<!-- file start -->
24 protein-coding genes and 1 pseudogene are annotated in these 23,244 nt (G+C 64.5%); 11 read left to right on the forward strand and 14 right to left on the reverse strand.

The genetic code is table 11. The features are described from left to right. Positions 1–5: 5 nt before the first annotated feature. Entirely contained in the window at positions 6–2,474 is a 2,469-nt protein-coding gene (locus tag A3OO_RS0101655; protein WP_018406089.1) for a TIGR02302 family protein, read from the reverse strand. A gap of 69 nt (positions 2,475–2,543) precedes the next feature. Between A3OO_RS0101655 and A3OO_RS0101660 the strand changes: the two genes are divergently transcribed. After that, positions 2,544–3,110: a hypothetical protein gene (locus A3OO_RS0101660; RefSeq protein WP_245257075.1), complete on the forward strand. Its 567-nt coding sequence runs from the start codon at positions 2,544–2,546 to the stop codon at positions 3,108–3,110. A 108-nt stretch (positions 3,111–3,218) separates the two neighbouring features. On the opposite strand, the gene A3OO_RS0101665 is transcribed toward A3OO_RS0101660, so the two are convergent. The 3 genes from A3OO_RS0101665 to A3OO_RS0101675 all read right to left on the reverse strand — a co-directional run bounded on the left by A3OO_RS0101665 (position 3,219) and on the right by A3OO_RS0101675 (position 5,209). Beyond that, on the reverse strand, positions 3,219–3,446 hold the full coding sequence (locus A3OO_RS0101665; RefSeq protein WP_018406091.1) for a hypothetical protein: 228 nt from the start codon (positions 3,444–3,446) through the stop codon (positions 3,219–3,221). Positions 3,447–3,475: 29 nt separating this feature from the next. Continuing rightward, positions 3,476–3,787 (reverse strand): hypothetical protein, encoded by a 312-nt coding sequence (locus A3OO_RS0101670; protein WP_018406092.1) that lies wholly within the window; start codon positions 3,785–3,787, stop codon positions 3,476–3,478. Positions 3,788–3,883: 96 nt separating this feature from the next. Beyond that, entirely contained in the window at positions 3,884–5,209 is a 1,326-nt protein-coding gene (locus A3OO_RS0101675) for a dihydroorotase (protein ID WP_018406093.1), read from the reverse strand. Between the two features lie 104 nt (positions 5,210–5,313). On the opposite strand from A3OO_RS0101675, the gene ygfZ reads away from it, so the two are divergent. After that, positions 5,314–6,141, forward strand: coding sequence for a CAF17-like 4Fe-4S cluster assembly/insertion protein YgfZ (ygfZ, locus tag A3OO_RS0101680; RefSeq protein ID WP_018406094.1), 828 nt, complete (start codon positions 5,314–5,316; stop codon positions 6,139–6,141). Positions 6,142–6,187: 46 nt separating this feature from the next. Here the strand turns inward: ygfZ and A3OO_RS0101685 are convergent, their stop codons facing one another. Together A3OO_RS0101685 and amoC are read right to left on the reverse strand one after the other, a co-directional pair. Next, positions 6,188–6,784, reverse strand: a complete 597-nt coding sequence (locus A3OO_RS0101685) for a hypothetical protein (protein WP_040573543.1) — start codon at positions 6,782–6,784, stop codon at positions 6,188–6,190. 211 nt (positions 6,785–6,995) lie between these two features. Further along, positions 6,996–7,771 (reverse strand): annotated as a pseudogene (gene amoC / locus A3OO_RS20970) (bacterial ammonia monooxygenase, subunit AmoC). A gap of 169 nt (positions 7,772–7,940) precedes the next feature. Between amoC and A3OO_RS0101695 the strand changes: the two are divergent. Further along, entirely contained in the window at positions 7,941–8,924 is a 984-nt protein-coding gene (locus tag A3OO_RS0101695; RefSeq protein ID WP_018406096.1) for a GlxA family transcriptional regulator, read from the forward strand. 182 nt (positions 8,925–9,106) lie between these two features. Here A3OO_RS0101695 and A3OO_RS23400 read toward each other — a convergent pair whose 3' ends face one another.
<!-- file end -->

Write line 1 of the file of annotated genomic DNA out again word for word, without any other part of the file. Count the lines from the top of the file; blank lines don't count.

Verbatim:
24 protein-coding genes and 1 pseudogene are annotated in these 23,244 nt (G+C 64.5%); 11 read left to right on the forward strand and 14 right to left on the reverse strand.